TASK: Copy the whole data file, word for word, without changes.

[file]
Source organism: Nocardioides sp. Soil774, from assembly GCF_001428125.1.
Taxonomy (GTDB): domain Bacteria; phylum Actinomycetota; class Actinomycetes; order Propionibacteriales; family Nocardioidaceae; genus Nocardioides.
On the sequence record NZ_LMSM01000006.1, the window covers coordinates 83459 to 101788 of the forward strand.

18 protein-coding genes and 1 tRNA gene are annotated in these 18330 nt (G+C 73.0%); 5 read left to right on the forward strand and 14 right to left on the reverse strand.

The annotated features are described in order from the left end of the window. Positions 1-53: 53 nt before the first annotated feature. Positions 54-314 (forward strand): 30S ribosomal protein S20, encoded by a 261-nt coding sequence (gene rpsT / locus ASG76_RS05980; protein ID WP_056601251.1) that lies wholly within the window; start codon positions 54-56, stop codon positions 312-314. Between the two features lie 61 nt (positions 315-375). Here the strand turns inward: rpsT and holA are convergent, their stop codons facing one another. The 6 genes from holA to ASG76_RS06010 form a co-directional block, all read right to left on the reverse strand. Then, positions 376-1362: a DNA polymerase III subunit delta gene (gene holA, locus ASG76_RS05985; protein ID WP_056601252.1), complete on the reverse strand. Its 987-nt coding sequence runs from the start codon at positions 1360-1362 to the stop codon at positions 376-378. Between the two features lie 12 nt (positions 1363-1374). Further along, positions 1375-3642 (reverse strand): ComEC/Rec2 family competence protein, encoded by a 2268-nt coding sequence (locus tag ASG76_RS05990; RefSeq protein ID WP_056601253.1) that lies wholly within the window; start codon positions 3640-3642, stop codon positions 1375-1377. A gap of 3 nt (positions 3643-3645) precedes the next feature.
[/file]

Source organism: Nocardioides sp. Soil774, from assembly GCF_001428125.1.
Taxonomy (GTDB): domain Bacteria; phylum Actinomycetota; class Actinomycetes; order Propionibacteriales; family Nocardioidaceae; genus Nocardioides.
On the sequence record NZ_LMSM01000006.1, the window covers coordinates 83459 to 101788 of the forward strand.

18 protein-coding genes and 1 tRNA gene are annotated in these 18330 nt (G+C 73.0%); 5 read left to right on the forward strand and 14 right to left on the reverse strand.

The annotated features are described in order from the left end of the window. Positions 1-53: 53 nt before the first annotated feature. Positions 54-314 (forward strand): 30S ribosomal protein S20, encoded by a 261-nt coding sequence (gene rpsT / locus ASG76_RS05980; protein ID WP_056601251.1) that lies wholly within the window; start codon positions 54-56, stop codon positions 312-314. Between the two features lie 61 nt (positions 315-375). Here the strand turns inward: rpsT and holA are convergent, their stop codons facing one another. The 6 genes from holA to ASG76_RS06010 form a co-directional block, all read right to left on the reverse strand. Then, positions 376-1362: a DNA polymerase III subunit delta gene (gene holA, locus ASG76_RS05985; protein ID WP_056601252.1), complete on the reverse strand. Its 987-nt coding sequence runs from the start codon at positions 1360-1362 to the stop codon at positions 376-378. Between the two features lie 12 nt (positions 1363-1374). Further along, positions 1375-3642 (reverse strand): ComEC/Rec2 family competence protein, encoded by a 2268-nt coding sequence (locus tag ASG76_RS05990; RefSeq protein ID WP_056601253.1) that lies wholly within the window; start codon positions 3640-3642, stop codon positions 1375-1377. A gap of 3 nt (positions 3643-3645) precedes the next feature.